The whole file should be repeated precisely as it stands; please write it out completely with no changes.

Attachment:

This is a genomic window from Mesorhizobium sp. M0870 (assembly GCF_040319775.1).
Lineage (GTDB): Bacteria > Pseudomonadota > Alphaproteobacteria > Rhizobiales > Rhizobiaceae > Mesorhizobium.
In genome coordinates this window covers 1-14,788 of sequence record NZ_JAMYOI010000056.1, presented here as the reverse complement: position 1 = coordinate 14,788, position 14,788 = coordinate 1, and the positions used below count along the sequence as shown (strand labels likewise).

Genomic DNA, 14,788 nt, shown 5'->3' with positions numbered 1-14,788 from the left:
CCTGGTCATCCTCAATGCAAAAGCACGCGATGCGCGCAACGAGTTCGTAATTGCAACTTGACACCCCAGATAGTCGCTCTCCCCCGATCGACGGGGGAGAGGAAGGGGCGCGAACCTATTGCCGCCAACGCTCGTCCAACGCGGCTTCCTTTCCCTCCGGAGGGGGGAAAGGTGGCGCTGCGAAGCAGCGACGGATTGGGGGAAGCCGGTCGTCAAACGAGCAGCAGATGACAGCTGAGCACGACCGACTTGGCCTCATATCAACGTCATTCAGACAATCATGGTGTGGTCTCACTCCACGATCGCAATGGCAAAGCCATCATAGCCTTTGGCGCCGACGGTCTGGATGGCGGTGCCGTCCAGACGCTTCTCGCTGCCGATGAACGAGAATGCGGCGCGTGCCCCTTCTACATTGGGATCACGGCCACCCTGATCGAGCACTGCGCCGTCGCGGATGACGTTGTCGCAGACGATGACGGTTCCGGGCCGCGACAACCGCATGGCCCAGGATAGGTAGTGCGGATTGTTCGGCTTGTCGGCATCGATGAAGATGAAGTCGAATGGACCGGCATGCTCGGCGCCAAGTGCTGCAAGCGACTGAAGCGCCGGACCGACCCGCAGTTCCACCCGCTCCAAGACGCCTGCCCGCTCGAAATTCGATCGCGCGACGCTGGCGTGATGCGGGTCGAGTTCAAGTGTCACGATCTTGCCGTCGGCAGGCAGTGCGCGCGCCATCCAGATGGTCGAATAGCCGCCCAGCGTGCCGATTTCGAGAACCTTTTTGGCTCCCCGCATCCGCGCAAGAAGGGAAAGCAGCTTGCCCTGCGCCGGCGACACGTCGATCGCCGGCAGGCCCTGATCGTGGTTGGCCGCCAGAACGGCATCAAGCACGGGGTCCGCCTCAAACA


This is a genomic window from Mesorhizobium sp. M0870 (assembly GCF_040319775.1).
Lineage (GTDB): Bacteria > Pseudomonadota > Alphaproteobacteria > Rhizobiales > Rhizobiaceae > Mesorhizobium.
In genome coordinates this window covers 1-14,788 of sequence record NZ_JAMYOI010000056.1, presented here as the reverse complement: position 1 = coordinate 14,788, position 14,788 = coordinate 1, and the positions used below count along the sequence as shown (strand labels likewise).

Genomic DNA, 14,788 nt, shown 5'->3' with positions numbered 1-14,788 from the left:
CCTGGTCATCCTCAATGCAAAAGCACGCGATGCGCGCAACGAGTTCGTAATTGCAACTTGACACCCCAGATAGTCGCTCTCCCCCGATCGACGGGGGAGAGGAAGGGGCGCGAACCTATTGCCGCCAACGCTCGTCCAACGCGGCTTCCTTTCCCTCCGGAGGGGGGAAAGGTGGCGCTGCGAAGCAGCGACGGATTGGGGGAAGCCGGTCGTCAAACGAGCAGCAGATGACAGCTGAGCACGACCGACTTGGCCTCATATCAACGTCATTCAGACAATCATGGTGTGGTCTCACTCCACGATCGCAATGGCAAAGCCATCATAGCCTTTGGCGCCGACGGTCTGGATGGCGGTGCCGTCCAGACGCTTCTCGCTGCCGATGAACGAGAATGCGGCGCGTGCCCCTTCTACATTGGGATCACGGCCACCCTGATCGAGCACTGCGCCGTCGCGGATGACGTTGTCGCAGACGATGACGGTTCCGGGCCGCGACAACCGCATGGCCCAGGATAGGTAGTGCGGATTGTTCGGCTTGTCGGCATCGATGAAGATGAAGTCGAATGGACCGGCATGCTCGGCGCCAAGTGCTGCAAGCGACTGAAGCGCCGGACCGACCCGCAGTTCCACCCGCTCCAAGACGCCTGCCCGCTCGAAATTCGATCGCGCGACGCTGGCGTGATGCGGGTCGAGTTCAAGTGTCACGATCTTGCCGTCGGCAGGCAGTGCGCGCGCCATCCAGATGGTCGAATAGCCGCCCAGCGTGCCGATTTCGAGAACCTTTTTGGCTCCCCGCATCCGCGCAAGAAGGGAAAGCAGCTTGCCCTGCGCCGGCGACACGTCGATCGCCGGCAGGCCCTGATCGTGGTTGGCCGCCAGAACGGCATCAAGCACGGGGTCCGCCTCAAACA